From the broadest perspective, the race seems to be taking shape as the impending collision of an all but irresistible force and an immovable object. Paul Jorgensen and Jie Chen — the very gifted researchers I’ve been working with — and I have drawn attention to one extraordinary fact from the 2018 congressional election: if you tear yourself away from the horse race and look instead at the percentage of the total possible electorate (including nonvoters) that the Democrats won, the outcome looks more like a presidential race than an off-year election.

Normally, voting turnouts seesaw — they rise in presidential elections and fall off a cliff in off-year contests. Not in 2018. The net swing in favor of the Democrats was enormous and clearly reflects a widespread revulsion against Trump. The surge didn’t come cheap, though — the Democrats broke all records for off-year election spending. But it happened.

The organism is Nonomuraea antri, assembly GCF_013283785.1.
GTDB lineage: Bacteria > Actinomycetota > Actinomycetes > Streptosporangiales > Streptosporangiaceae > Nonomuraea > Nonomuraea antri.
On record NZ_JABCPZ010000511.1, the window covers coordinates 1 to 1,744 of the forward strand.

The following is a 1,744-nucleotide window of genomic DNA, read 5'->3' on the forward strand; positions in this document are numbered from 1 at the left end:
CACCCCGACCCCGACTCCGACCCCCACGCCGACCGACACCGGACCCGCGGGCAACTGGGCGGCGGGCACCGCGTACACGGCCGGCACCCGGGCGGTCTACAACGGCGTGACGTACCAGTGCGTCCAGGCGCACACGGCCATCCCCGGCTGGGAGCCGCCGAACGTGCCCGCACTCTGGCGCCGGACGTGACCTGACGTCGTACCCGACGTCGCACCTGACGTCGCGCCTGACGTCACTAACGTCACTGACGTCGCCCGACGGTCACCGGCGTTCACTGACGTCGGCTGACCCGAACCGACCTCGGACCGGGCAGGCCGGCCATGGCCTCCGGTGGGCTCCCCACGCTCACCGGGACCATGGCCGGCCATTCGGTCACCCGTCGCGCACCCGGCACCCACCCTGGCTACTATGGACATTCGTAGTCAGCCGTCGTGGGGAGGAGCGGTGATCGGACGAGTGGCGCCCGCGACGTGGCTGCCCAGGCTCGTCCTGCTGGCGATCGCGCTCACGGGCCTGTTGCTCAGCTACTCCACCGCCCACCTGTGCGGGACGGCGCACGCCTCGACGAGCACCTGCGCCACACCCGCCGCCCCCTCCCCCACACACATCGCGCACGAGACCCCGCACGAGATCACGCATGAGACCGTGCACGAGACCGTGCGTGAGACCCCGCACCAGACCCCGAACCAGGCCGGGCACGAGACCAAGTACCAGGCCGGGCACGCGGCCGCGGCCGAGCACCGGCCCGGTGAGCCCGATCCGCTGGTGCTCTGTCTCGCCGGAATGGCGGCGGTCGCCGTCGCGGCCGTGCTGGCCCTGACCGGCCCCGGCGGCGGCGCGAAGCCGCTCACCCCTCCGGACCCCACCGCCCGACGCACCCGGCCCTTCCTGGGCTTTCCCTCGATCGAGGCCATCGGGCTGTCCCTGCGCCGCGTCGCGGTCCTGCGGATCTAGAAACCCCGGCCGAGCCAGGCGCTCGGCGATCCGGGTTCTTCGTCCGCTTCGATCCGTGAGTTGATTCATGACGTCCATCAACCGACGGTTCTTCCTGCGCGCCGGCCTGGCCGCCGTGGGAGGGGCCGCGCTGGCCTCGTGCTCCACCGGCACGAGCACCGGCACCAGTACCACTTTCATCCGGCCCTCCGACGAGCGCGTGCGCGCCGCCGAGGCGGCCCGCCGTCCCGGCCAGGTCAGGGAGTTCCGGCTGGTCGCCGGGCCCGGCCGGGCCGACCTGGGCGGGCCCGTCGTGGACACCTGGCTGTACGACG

It is a good guess that that revulsion still runs deep in 2020, though if the Democrats nominate somebody bland, who thinks they can win just on gun control and acting less mercurial than Trump, turnout might fall enough to cost them the election.

What’s interesting is that Trump has clearly learned the big lesson of the 2016 campaign — not his, but the campaign to save the Senate for the Republicans. As my colleagues and I have documented in excruciating detail, as late as October 25, it looked impossible for the Republicans to retain the Senate. Even Mitch McConnell’s own people were talking about going down with guns blazing. But then a giant wave of money poured in from many iconic Republican donors. What appeared impossible happened.

Trump and his campaign have clearly taken the experience to heart. If you are widely unpopular, make it rain money to win.

How this plays out will be the decisive issue of the election — unless Sanders or Warren succeed in their small-dollar-funded campaigns, which they might.